Wednesday, 28 August 2013

St Peter Port JOG - September 2013

St Peter Port JOG 23rd September 2013

After a quiet spell following the IDOR back in May CSORC finally got organised and sorted out a charter, entry and crew for the St Peter Port JOG. This is a nice event - not too long or too short, with an interesting bit of navigation in the later stages, and a pretty destination for a bit of post-race R and R.

The boat was Blue Juice, from MEC Sail. She's a First 40.7 and no stranger to us as the boat we campaigned for the 2011 Fastnet. She's big and spacious and not too complicated.

Our class 3 start was at 14:00 off the green at Cowes and we arrived with the wind blowing 12 knots from the SE, so with a Westward start we prepared the kite. It was an unhurried start with a long way to go.

The wind was very shifty on the reach down to Yarmouth but we held the kite, swapping places with Red Zeppelin and Swan Galiana. We emerged into the Channel and sailed the rhumb line on 210 in a SE wind until evening, when the wind died. We tried the light spinnaker when a zephyr materialised from the north but eventually had to drop that as we were led round 360 degrees and actually found ourselves heading north.

Tuesday, 20 September 2011

Poole JOG 2011

Eight crew members gathered at Port Hamble Marina in the sunshine on Friday evening. We were mostly new to J/109s so Richard (owner and skipper) gave us a detailed tour of the deck introducing the bowsprit and demonstrating a hoist of the snuffed kite and bucket. The failing light and the rumbling noises from our stomachs indicated it was time to head or some food. We enjoyed some carbo-loading pasta dishes at Banana Wharf before getting our heads down to ensure we were fully rested for the early start in the morning.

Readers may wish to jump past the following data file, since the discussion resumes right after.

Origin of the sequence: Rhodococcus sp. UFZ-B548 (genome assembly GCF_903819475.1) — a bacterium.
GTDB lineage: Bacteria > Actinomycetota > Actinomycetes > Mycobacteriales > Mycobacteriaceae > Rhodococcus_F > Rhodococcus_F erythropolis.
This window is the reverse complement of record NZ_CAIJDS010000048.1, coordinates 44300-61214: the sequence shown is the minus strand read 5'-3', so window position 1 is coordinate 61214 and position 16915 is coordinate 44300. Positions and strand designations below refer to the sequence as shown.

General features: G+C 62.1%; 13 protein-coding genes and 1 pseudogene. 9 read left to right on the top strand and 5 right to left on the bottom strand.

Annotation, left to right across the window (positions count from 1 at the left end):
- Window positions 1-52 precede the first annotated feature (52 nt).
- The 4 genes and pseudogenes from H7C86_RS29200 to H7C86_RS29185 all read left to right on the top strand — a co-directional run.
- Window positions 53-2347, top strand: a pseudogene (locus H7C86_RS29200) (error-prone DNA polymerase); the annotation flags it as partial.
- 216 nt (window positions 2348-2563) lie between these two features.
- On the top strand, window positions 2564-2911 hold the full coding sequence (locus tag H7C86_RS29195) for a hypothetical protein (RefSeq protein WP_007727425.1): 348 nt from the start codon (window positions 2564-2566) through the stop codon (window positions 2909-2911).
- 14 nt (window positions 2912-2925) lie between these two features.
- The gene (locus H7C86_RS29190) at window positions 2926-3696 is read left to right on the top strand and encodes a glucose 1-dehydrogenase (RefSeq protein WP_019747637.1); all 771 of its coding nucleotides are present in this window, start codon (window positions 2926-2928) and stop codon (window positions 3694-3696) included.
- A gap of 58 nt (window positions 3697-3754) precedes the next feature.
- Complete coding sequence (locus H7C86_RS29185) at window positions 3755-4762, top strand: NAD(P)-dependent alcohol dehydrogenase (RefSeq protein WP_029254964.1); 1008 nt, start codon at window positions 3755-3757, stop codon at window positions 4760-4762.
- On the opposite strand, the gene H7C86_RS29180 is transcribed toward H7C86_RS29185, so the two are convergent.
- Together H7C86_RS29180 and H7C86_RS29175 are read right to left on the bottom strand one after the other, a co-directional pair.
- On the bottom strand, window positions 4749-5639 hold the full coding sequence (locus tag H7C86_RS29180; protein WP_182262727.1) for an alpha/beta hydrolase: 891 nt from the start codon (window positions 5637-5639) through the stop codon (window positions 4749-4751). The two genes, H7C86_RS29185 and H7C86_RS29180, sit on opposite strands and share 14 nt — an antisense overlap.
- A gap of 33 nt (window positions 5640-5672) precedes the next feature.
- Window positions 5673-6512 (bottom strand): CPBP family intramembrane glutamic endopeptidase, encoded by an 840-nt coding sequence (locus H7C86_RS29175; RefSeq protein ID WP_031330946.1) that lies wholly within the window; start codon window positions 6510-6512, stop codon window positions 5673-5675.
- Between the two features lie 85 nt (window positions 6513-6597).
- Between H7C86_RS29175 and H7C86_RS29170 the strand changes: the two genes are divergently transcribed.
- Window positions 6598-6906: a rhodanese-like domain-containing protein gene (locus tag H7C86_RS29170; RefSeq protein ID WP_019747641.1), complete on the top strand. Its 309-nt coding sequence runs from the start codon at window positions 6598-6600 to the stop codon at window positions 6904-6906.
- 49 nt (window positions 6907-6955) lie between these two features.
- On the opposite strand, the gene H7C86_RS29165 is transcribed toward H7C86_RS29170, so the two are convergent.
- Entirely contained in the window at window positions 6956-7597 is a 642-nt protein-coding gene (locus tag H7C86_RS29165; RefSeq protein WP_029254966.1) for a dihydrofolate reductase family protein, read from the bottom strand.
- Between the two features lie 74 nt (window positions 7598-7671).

We pushed off the pontoon at 7am, and headed across to the start area off Egypt Point near Cowes, our ears keenly tuned to the weather forecast. The conditions were on the wild side, Force 8 had been mentioned, but we were all game for the trip to Poole so there were a few disappointed faces when the race officer announced the red flag was flying which meant we were staying in the Solent. When the details of the course were announced, it transpired we were indeed heading for Poole, just wasting a bit of time rounding marks in the Solent until the worst of the weather and tide had passed. Smiles all round!

There was a strong south-westerly, and it was a downwind start, so we prepped the number 4 kite following almost to the letter our marina-bound lesson from the evening before. A slick launch was slightly delayed,  while we sorted the tack from the clew, but we managed to get it up for a few hundred metres before we reached the first mark. The kite was then stashed safely for the rest of the day as we would be beating upwind for the rest of the race.

Crew on the rail going upwind to Poole
We zig-zagged close inshore up the Western Solent to keep out of the flooding tide, watching the depth carefully to leave our tacks as late as possible. After coming through the Hurst narrows we kept north, leaving North Head to port as the course demanded. There was a decent swell and we were all sat on the rail taking frequent salty showers – I'm sure our grinders appreciated a shower to cool them down after building up quite a sweat doing a great job with all those tacks!

We passed Christchurch and headed straight for the squall between us and the finish line in Studland Bay – a tactical decision which left us drenched but rewarded us with 6th place!

Safely moored up in Poole we turned the boat into a washing line and debriefed while crunching on salt-and-vinegar discos (appreciated more by some than others). Post-showers we gathered in a cosy pub for some peas (mostly served with fish and chips) and then another early night.